The First Story of Grumpy (aka Luis)

Professor Plumb, our teacher, and plumbing mentor. Why do you need a hammer for plumbing? Good question.

Just in case anyone was wondering, the ECP plumbed for a volunteer organization. Yes, the sink, showers, toilets, and pipes we installed were ‘por los ninos’ or ‘for the children’ as we liked to say. This being the case, our first day of on-the-job training consisted mostly of bargaining with shop owners to see who could give us the best price on all of the supplies we would need for each of 10 sanitation units.

Prof Plumb had already laid the groundwork, and had narrowed it down to two or three shops. One of the shops was where we would buy the sink and toilet, and the second would be where we would buy the necessary pipes, glue, sandpaper, etc. Well, this second shop with the best prices ended up being run by a guy that Prof Plumb humorously referred to as “Grumpy.”

Naming Luis, the shop owner, Grumpy is about as fair as naming any droopy-faced bulldog Grumpy. It was no assault on his character, or even his common disposition as Grumpy did not act grumpy, but simply an honest description of the man’s most common facial expression. If he was happy to see you, you’d have to look deep into his eyes to know, because his face sure did not show his pleasure. However grumpy Grumpy looked, he had the best prices around and thus became our go-to plumbing supply shop in Pisco.

While heading to the store, Prof Plumb had explained what to expect from Grumpy – no smiles, no crap, and no inflated prices. As soon as we turned the corner into the store, Mixto and I looked at each other as Prof Plumb commented “told you.”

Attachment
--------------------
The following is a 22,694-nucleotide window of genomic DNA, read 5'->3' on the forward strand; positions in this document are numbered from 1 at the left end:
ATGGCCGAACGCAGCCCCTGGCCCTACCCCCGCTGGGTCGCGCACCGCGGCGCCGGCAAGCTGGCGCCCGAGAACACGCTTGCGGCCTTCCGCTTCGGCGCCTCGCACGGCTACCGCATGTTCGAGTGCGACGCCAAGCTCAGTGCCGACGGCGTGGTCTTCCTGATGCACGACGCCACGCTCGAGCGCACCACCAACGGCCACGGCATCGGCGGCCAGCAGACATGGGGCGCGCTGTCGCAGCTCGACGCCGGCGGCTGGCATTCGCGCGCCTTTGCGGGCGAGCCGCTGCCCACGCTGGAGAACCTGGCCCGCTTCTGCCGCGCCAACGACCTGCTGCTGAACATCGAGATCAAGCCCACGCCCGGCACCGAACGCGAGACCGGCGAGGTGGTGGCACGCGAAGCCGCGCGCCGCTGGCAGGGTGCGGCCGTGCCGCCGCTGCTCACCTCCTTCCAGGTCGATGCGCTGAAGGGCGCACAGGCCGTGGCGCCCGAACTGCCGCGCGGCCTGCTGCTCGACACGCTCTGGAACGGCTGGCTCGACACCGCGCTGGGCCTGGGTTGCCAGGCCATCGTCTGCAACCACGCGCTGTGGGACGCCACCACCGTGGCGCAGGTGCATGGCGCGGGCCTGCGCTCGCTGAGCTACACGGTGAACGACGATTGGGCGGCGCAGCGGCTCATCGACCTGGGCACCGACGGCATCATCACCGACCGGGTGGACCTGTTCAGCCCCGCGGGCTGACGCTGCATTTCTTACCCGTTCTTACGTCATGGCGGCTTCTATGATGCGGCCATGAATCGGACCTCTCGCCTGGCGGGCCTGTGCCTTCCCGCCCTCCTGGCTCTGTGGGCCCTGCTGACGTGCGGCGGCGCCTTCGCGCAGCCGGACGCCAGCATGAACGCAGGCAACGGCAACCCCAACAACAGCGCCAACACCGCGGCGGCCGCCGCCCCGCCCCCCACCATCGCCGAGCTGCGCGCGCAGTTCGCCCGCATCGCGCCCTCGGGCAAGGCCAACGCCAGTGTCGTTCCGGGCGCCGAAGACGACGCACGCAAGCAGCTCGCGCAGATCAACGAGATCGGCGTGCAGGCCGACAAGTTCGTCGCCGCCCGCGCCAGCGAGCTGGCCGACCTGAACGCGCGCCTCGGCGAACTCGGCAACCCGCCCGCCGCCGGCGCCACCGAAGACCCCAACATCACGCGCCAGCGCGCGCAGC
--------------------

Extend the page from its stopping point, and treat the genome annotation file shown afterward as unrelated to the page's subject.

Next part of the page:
To Mixto though, Grumpy wasn’t simply a plumbing supplier. He wasn’t just another shop owner in Pisco. No, to Mixto, Grumpy was a challenge. No sooner than Mixto had met the man, he laid out the challenge. If we were going to be developing a relationship with this man, returning to his store on what would be a daily basis, then Mixto was determined to be on good relations with him right from the beginning.

Mixto, Grumpy, and Tuvo in the plumbing shop where we bought mixtos and tuvos.

“I’m going to make him smile before I leave today, and I’m hugging him before I leave Peru.”

I laughed at Mixto’s British humor: as dead pan as they come. See, this was the first day Mixto and I plumbed together. This was the beginning of ECP. I hadn’t yet spent half a day with the guy. How was I supposed to know he was serious? I’ll tell you how – because he was in a plumbing supply store buying supplies for a sanitation unit he didn’t know how to build with an Irishman soon to be knighted “Professor Plumb” and an American who would soon wear a piece of plumbing pipe around his neck for a period time much longer than any normal person. I should’ve known he was serious, because I should’ve known he was a plumber. No, when he said he was going to make Grumpy smile before we left his shop that first day, he wasn’t lying. I don’t think Mixto has ever told a lie in his life, and if he has, it wasn’t to me.

Having read that last line, and with the knowledge that the author is both a) writing this story in the past tense, and b) a plumber himself, you know what happened before we left that shop, and yes – you know what happened before Mixto left Peru. I don’t know how he did it, but somehow Mixto got Grumpy to smile that first day, and had Grumpy wrapping his arms around him within a week. Why did Mixto take it upon him to achieve these seemingly unlikely, and unimportant goals? Maybe for the fun of it. Maybe it was for the challenge. Or maybe, he did it for the same reason Mixto did anything. It was for the children.